A song dedicated to a child trafficking victim who faces being kicked out of the UK has burst onto the Amazon music charts, reaching second in the 'Top Seller' list above Ed Sheeran, Mariah Carey and Madness.
The track 'I'm A Soldier', released by artist Stevie-D-Red, supports a campaign to stop a teenager called Samet, who was trafficked to the country aged 15, from deportation.
It is hoped it will raise awareness of the plight of all child victims who have been refused asylum in the UK.
The tune reached number one on the online retailer's Movers and Shakers chart on Wednesday in both the Albums and Songs category.
By Wednesday night it had risen to number two on their Top Sellers chart above a number of big-name artists.
It is second only to 'When A Child Is Born', sang by six-year-old Lyra Cole, who has released the single to raise funds to find a cure for brain tumours.
Stevie-D, a work colleague of Samet's foster dad John Stokes, dedicated his song to all child victims who have been refused asylum with a hope it would boost Samet's campaign.
Samet, who is originally from Albania, was smuggled into the country by a human trafficking gang and was later found in a lorry by British authorities.
Child services sent Samet to live with veteran foster father Mr Stokes in Bristol where he went to school and became a part of the family along with his two foster brothers.
It was revealed Samet was forced by his family and then gangs to beg on the streets from age 11 and had experienced years of hardship and trauma at the hands of perpetrators of modern slavery.
The Home Office denied Samet asylum when he turned 18 years old despite the family believing there is a strong possibility Samet could end up back in the hands of the trafficking gangs if he is sent back to his country of birth.
A number of high-profile names have backed the campaign including Broadchurch actor Joe Sims.
Over a quarter of a million people have now signed the petition.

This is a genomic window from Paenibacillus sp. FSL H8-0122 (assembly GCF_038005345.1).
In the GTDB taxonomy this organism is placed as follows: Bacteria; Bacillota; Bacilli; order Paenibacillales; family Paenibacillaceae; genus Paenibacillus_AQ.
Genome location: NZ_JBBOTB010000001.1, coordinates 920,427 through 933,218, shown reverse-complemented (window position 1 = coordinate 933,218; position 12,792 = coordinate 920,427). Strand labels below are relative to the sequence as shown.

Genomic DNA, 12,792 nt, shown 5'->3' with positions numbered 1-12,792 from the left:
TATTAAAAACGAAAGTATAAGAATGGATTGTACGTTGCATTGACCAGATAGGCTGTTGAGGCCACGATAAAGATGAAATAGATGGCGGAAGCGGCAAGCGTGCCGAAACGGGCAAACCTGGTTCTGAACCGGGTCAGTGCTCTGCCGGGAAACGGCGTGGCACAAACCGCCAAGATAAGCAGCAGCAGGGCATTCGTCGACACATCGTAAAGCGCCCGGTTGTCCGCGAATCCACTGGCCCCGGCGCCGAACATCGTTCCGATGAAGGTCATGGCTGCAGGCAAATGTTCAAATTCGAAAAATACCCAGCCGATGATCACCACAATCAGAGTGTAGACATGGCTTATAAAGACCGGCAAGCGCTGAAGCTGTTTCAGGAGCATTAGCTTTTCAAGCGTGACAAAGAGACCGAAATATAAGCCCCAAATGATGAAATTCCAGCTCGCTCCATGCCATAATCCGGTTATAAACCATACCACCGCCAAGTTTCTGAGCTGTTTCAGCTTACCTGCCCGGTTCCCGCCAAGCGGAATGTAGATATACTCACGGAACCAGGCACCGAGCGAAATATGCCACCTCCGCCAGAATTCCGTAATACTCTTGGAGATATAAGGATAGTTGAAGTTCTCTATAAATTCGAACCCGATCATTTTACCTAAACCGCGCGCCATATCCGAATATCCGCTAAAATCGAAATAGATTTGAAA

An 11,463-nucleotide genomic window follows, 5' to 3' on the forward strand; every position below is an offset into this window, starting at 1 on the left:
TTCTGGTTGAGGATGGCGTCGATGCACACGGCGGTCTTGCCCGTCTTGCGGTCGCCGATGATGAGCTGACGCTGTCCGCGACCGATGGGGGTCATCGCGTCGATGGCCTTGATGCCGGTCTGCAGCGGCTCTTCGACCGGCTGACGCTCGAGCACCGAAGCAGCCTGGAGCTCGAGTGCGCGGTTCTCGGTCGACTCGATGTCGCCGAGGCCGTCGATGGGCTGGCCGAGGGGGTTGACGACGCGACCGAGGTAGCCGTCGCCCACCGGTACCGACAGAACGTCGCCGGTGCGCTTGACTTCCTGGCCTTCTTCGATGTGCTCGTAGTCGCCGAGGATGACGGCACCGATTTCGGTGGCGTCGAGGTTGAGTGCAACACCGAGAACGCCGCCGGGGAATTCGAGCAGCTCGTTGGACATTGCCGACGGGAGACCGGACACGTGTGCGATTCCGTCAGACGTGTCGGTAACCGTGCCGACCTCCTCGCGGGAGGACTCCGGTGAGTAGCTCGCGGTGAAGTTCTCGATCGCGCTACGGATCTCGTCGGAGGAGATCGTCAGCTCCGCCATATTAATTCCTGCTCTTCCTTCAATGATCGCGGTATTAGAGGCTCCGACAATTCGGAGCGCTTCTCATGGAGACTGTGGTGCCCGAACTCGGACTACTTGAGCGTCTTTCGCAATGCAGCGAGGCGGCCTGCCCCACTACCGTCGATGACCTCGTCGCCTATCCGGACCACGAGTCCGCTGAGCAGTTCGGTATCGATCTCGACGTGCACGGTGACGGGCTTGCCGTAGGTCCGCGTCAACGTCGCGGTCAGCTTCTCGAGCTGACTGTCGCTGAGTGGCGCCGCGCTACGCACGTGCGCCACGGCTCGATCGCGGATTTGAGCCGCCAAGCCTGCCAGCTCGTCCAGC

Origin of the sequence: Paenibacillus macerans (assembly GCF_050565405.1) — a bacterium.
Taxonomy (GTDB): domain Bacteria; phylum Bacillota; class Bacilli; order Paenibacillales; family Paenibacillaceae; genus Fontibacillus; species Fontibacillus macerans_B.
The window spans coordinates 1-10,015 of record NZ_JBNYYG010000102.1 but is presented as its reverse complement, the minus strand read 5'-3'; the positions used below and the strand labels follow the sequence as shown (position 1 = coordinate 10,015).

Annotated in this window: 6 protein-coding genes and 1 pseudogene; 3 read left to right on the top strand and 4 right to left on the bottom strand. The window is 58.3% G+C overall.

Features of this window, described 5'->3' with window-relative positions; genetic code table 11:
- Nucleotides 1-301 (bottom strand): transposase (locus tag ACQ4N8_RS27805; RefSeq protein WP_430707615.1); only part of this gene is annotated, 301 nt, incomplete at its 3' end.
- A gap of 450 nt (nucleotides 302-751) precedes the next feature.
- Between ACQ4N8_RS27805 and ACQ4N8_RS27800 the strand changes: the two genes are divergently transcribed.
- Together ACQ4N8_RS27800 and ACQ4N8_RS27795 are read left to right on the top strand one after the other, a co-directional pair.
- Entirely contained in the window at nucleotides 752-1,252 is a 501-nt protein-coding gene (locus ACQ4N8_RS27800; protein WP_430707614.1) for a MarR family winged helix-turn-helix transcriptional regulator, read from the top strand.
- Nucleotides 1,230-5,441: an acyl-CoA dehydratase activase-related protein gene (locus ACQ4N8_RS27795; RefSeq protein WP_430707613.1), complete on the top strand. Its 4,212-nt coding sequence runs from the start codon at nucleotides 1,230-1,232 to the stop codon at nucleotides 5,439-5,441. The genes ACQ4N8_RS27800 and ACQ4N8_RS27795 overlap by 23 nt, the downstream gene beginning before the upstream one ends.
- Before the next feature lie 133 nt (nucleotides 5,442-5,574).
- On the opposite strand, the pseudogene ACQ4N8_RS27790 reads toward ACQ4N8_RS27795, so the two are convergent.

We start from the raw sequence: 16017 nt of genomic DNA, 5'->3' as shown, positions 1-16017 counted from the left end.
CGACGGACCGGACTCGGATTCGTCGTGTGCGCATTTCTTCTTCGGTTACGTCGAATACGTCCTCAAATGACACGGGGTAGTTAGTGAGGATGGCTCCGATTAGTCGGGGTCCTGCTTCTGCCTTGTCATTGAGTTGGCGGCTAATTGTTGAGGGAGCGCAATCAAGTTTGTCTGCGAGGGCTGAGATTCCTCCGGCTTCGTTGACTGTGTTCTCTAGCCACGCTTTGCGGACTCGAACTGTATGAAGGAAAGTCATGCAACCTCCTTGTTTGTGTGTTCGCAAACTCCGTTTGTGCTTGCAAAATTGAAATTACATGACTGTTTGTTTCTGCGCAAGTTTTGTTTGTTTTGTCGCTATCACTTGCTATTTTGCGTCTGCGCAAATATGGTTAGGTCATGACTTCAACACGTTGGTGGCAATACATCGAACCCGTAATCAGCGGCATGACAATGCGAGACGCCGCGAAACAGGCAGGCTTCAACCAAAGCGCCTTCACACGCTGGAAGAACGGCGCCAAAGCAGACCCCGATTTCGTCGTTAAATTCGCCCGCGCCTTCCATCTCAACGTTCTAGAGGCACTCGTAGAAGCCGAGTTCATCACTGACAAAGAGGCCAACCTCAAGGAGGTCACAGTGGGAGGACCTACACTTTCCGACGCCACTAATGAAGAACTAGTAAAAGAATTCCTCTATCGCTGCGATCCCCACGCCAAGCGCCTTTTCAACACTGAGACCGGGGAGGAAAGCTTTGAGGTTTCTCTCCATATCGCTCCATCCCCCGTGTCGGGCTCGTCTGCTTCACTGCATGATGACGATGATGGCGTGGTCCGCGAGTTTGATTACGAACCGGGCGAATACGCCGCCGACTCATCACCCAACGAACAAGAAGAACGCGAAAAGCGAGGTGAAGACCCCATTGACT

I'm A Soldier, which costs £0.59, reached fourth place on Amazon's top seller chart by Tuesday night.
Mr Stokes said: "Six and a half weeks ago I asked a few people for help and a quarter of a million people turned up. I can't take it in.
"Then we released the song this week and Stevie-D dedicated to Samet and all the other kids who are underground and hiding because they've been refused asylum. We hoped it would bring awareness, like the petition did, we didn't realise it would would be downloaded so many times.
"I've spoken to people who've got a problem with migrants who are fully behind this because they realise this shouldn't be happening to children.
"Samet is one young lad who just wants to be a carpenter and he's won people's hearts.
"When everyone is surrounded by politics, lies and Brexit which has polarised us, this is one thing that unites us, because decent people can see this is wrong."
The pop and dance song is described by it's creator as a "marching song".
Written from his experience of serving in the British Army, he felt its words such as, "box me up and send me home", fit Samet's campaign.
Stevie-D-Red currently works with Mr Stokes in a project called Musicworks but used to perform under the name Sir Prize, and had a number of hit songs in Germany in the 1990s, including one called 'Declaration'.
They are continuing to fight Samet's case and are going through a lengthy appeals process. They now have the help of a top barrister who is a specialist in the field of human trafficking.